The trade centre they said they formed was not democratically founded by any known standard. I think you should ask those that formed the so-called centre why they chose to do that. Don’t ask me that question; you should ask them.
How do you see the labour movement of today, in comparison with what held sway during your days?
We have played our part. Those that are there now would also play their part. I know that history is there to judge everyone by whatever he or she has done in the labour movement. I have done my part and I am not a judge. People can judge our time and their own time would also be judged. Those, who also want to fragment the labour movement because of their inordinate ambition to be leaders at all cost will be judged by history.
What is your advise to younger labour unionists on how to conduct themselves in election matters?
Well, the NLC election took place two years ago and the outcome was followed by a lengthy crisis. I am among the trade union veterans that formed the reconciliation committee. It also included Adams Oshiomhole, Oshindipe, and Ejiofor, amongst others. But all I have to say on this is that those who think they can manipulate history are deceiving themselves because history is the most impartial judge. I don’t want to say more than that.
Is the reconciliation committee disbanded now that the other group has gone ahead to form ULC?
We did the reconciliation since it was proven that Ayuba Wabba was duly elected as president of the NLC. However, the other people refused to accept the terms of the reconciliation even as the reconciliation process lasted for over 15 months. The other group insisted that it has evidence to prove to us that vote counting was manipulated, and through the 15 months no one was able to come up with any credible evidence. Up till today, there is still no evidence to show that Wabba was not duly elected. We even agreed at some stage that Wabba and his team should bend backwards to accommodate the other group in the spirit of reconciliation, and that they should be patient because there would be another election in about two years from now.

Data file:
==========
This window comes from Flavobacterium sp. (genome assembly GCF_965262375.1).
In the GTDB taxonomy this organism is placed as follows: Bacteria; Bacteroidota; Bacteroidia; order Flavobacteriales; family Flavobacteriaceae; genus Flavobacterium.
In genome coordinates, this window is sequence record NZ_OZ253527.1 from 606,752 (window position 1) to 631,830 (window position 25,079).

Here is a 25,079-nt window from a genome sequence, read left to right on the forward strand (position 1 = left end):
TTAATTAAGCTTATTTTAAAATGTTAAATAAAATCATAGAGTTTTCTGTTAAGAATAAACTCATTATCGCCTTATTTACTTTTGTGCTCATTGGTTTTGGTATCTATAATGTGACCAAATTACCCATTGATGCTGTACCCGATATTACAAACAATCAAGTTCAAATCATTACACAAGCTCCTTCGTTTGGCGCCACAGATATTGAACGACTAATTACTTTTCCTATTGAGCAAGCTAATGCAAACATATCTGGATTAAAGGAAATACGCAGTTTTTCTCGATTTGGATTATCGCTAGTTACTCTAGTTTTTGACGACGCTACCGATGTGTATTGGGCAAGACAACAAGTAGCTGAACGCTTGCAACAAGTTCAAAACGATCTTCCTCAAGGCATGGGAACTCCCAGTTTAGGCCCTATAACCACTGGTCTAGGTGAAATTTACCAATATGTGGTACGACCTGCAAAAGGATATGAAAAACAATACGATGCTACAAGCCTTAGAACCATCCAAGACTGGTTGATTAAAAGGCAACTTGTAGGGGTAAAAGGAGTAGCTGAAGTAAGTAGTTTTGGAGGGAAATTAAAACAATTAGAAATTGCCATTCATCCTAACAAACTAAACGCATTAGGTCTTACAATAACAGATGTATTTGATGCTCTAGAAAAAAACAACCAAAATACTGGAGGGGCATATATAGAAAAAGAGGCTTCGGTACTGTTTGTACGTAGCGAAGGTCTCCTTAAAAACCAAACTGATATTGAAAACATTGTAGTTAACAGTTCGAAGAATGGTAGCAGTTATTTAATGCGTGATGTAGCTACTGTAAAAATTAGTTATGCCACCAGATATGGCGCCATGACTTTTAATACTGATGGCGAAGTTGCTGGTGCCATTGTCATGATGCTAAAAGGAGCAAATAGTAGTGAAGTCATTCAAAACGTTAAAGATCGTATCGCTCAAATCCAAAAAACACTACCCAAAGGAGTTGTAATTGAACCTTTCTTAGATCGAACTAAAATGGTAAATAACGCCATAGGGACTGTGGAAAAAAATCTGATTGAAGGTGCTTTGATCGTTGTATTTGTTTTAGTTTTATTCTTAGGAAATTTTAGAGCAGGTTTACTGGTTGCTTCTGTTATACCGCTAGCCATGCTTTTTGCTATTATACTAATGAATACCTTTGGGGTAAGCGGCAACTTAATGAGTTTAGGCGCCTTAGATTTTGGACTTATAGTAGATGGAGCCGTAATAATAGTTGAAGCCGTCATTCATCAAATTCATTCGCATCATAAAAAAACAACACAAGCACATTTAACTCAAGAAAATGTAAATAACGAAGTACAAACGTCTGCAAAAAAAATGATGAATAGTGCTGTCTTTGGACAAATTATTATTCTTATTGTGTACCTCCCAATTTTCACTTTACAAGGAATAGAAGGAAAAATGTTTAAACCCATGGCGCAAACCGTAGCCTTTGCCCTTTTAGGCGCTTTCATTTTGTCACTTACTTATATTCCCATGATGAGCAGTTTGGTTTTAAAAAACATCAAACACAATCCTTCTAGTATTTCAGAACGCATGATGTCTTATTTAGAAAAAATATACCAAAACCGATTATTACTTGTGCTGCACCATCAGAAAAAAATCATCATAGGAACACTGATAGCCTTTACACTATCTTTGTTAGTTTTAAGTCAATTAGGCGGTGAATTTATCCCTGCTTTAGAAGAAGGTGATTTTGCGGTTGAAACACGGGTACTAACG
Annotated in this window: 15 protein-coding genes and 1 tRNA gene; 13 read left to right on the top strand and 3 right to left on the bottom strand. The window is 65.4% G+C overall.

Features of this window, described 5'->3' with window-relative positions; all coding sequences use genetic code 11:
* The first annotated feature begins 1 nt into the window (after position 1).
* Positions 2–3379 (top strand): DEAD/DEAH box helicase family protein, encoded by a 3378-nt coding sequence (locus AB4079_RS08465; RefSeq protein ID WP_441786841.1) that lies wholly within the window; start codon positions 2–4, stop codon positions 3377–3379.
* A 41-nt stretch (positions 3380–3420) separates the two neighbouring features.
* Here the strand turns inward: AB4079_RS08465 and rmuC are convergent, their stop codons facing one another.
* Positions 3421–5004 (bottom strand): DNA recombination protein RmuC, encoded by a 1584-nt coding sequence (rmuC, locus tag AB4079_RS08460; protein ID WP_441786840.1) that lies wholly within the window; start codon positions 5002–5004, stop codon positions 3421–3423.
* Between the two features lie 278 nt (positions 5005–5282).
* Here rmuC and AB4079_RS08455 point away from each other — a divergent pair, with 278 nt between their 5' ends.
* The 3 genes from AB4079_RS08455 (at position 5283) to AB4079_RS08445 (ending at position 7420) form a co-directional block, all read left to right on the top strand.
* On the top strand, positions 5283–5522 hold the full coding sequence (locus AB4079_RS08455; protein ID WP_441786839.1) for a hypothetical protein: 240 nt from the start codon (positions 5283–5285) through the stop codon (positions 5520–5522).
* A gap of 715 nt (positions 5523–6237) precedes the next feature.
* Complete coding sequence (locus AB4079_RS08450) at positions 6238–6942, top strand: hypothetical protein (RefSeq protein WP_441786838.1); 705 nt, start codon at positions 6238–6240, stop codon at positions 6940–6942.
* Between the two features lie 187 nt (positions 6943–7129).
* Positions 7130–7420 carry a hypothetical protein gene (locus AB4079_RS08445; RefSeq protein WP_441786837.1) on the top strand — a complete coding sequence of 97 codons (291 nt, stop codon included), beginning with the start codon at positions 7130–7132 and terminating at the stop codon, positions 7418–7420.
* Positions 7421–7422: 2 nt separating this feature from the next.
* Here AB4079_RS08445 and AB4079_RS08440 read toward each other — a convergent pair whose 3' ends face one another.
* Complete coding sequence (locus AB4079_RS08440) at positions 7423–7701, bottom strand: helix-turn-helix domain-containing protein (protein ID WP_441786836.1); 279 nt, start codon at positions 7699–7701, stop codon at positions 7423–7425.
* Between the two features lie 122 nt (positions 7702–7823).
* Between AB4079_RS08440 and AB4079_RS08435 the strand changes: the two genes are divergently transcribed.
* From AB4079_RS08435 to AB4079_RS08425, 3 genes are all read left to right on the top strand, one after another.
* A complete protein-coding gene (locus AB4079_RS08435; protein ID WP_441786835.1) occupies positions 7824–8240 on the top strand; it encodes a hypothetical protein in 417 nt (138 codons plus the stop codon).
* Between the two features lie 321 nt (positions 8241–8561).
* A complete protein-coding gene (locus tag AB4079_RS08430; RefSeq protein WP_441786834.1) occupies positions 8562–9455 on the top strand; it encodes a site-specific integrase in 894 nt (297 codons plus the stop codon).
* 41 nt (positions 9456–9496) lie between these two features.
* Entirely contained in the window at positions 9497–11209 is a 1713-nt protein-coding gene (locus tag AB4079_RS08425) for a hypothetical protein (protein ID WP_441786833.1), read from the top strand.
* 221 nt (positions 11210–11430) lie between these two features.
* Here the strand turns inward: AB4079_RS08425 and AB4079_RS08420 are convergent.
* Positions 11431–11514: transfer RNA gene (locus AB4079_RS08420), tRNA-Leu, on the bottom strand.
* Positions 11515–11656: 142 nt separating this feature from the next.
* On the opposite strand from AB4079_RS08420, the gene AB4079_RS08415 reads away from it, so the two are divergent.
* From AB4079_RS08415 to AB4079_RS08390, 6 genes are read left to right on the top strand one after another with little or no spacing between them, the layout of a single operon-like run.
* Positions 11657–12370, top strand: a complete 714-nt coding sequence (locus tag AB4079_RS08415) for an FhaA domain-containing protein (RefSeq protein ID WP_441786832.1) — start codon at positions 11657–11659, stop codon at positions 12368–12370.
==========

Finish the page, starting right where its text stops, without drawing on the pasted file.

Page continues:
Did Wabba and his group actually bend backwards to accommodate the other group?
Yes, yes and yes. One of the points we reached at that time was to tell the two groups to sit down and find a middle ground; where the other group would be accommodated at the state council level. But the other group insisted that I should lead the team of seven people – three each from each side – on a tour of the six geopolitical zones of the country.
That would have gulped millions of naira, which was needless. We believed that the two groups could sit down in Lagos or Abuja to decide what to do as far as the state councils were concerned. The other group claimed it had its state council elections and even came up with a sheet of paper that contained the names of chairmen and secretaries of state councils. But while the NLC led by Wabba showed how all the state councils’ executives emerged, the other group could not give us any substantive evidence that it held any state council election, apart from presenting a list of state chairmen and their secretaries. So, we concluded that it did not conduct a single election anywhere.
The summary of all I am saying is that ULC died as far back as 1977 because it called a special delegates’ conference in Kano in December 1977 to pass a resolution to formally dissolve itself into the NLC. In fact, ULC was the last to formally dissolve itself because it did that in December while other three centres did theirs much earlier. So, nobody or any group of persons can now say they are ULC. The Federal Government should be well guided on this matter.